But look at where the critics placed deeper blame, and another story emerges. D'Souza argued that Morris reflected "the prejudices of the intelligentsia," and that Dutch was "an attempt to avenge Reagan's rout of the intellectual class." George Will went further: "Down from the academy has trickled the poison of postmodernism," in which "facts hardly matter, only interpretations are real." Postmodern history "invests the historian with the heroism of an artist, creating reality rather than fulfilling the mundane role of describer and interpreter of reality." (Never mind that romantic historians such as Francis Parkman and George Bancroft practiced history as heroic literary art a century and a half ago, before anyone coined the term "postmodernism.")
From the academy came a different interpretation. Joyce Appleby admitted that "some would say that questions of truth, accuracy, and representations of realities have been rendered moot by postmodernists." Appleby's postmodernists, though, included "20th-century philosophes, literary scholars, science skeptics and social critics"--not historians. Indeed, the historians identified another source for Morris's approach: up from popular culture, not down from the academy. Appleby included historical novels and movies and a "cultural milieu . . . imbued with factoids, infomercials and so on" in explaining Morris's "latest hybrid--bio-fiction, imagino-realism, history lite." Joseph Ellis linked Dutch to "docudramas" such as Oliver Stone's JFK. In the historians' eyes, Dutch wasn't the logical result of current trends in academic history. It was what happens when a writer ignores the historian's sine qua non: sticking to the evidence, at the possible cost of boring readers.
Historian Alan Brinkley reminded us that some recent historians have blended fact and fiction. He credited John Demos's The Unredeemed Captive and Simon Schama's Dead Certainties with doing so more successfully than Edmund Morris's Dutch. Brinkley's point is important: this wasn't simply a debate between conservative pundits and the supposedly liberal intelligentsia who have re-created history writing. It was also a debate within the historical profession about how far it's fair to imagine one's way into the past.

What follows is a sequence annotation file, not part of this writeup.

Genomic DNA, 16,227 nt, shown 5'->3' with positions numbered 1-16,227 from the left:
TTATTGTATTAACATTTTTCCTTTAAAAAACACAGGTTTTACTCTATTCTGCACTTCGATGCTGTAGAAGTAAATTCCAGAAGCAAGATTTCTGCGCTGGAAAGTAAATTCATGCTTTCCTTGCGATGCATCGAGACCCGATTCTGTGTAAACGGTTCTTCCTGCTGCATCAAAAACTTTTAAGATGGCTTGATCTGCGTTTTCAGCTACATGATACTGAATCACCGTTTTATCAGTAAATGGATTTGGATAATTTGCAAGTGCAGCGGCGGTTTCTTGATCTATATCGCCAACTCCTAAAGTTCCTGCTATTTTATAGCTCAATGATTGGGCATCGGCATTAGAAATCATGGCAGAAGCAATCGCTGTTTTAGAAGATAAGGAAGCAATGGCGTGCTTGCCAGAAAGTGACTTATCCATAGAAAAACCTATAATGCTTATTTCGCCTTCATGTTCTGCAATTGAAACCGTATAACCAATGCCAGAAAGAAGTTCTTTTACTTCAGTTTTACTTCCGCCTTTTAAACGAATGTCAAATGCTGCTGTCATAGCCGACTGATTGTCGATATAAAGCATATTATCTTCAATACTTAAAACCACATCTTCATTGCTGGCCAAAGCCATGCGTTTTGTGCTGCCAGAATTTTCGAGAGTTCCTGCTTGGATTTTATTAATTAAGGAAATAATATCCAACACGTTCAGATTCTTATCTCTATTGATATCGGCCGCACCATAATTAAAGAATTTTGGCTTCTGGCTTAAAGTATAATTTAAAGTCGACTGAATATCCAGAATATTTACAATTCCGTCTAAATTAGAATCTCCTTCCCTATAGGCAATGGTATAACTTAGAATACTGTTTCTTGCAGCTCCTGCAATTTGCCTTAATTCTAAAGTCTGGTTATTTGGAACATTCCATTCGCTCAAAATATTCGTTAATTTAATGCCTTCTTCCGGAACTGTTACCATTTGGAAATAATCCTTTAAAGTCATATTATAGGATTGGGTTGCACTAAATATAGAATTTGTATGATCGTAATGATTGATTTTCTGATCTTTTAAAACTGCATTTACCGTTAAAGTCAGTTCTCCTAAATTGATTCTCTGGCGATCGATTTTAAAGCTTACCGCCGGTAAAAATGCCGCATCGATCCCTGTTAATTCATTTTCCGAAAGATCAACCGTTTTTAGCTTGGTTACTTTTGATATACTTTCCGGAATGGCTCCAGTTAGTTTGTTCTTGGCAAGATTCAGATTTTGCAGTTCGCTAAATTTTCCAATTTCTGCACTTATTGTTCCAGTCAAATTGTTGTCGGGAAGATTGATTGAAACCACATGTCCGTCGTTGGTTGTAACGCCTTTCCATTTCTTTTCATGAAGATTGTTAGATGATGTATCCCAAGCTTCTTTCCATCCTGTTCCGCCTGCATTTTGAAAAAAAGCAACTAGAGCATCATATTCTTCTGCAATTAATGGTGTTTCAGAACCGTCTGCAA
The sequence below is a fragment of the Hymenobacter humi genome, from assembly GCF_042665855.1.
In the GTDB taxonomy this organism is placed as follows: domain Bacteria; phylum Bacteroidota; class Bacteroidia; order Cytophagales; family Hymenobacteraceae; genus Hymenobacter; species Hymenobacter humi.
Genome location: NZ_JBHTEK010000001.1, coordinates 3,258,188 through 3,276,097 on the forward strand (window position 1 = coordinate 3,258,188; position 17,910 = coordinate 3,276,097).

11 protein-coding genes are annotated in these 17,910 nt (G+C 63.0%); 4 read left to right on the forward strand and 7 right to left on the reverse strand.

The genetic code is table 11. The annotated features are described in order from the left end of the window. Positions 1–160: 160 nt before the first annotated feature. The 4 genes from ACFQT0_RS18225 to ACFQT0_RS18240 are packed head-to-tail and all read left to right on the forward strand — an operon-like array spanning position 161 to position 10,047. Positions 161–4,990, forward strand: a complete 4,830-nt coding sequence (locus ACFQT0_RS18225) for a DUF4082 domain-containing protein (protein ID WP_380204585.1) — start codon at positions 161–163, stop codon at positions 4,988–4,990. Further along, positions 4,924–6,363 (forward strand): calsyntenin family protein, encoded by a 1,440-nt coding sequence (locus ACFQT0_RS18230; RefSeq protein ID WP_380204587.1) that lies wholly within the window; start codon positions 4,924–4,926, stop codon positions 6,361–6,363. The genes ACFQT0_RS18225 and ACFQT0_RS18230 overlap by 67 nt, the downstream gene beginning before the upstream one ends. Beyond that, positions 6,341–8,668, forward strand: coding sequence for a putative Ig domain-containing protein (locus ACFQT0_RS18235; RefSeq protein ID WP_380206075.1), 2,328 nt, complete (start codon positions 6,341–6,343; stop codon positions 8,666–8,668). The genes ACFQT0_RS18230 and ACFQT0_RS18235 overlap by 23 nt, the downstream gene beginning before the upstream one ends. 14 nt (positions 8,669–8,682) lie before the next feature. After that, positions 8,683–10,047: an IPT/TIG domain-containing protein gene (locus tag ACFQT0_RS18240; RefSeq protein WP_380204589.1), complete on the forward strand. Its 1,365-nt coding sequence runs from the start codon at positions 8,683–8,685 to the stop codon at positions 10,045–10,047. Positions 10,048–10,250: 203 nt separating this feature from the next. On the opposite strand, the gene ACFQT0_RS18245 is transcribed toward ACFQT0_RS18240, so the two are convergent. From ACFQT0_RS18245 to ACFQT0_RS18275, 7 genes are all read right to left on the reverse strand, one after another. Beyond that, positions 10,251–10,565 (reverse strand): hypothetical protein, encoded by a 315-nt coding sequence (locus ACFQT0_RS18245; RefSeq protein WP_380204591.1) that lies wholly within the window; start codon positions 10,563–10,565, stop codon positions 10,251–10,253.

Biography, however, isn't just a branch of history. It has been a literary genre at least since Plutarch. When critics connected Dutch to James Boswell's Life of Samuel Johnson, they placed Morris in literary company--even if, as Ellis noted, Morris's Boswellian touches were only a literary conceit. For centuries, biographies have been criticized for blurring the line between truth and fiction. One reviewer in the 1850s lambasted James Parton, America's first career biographer, for erring "on the side of conjecture" rather than spoiling "a good story." When Harriet Beecher Stowe thanked Parton for making biographies "more interesting than romance," she hoped parenthetically that "it is not by making them in part works of imagination."
As Judith Shulevitz noted in Slate, the twentieth-century penchant for biographical leaps of imagination began with Lytton Strachey, biographer of Queen Victoria, who reacted against the fact-filled, ponderous "lives and times" of great men. The twentieth century's innovations in biographical technique usually came in literary biographies. Authors and artists seemed to summon their biographers to imaginative acts of their own. Some of Dutch's critics speculate that Reagan--or the frustration of capturing his essence--cast a similar spell on Morris. Or perhaps Morris gave our first postmodern president, the man who blurred history and the movies, exactly the biography he deserved (Kakutani 1999; Vidal 1999).
For his part, Morris placed his work outside his critics' worlds. He told the Washington Post's Linton Weeks that he was more interested in how "Gore Vidal, Richard Holmes, John Updike, people of that caliber" viewed his book than in the responses of academic historians, journalists, or pundits (Weeks, "How to Pen One for the Gipper," 1999). In fact, before reading Dutch, Vidal wrote about it in the New York Times, humorously seconding Morris's "fictionalizing himself"--since, after all, show business shaped Reagan's entire ascent. Morris and his publishers envisioned a broad audience, with whom Dutch would pass what the author in 1991 called the "ultimate test of any piece of nonfiction writing": "its success in saying something--or quoting something--that a majority of readers 'can't help but believe'" (Will 1999). Morris yoked two audiences, literary writers and the book-buying public, that supposedly transcended the political and cultural wars of the talk shows and the academy.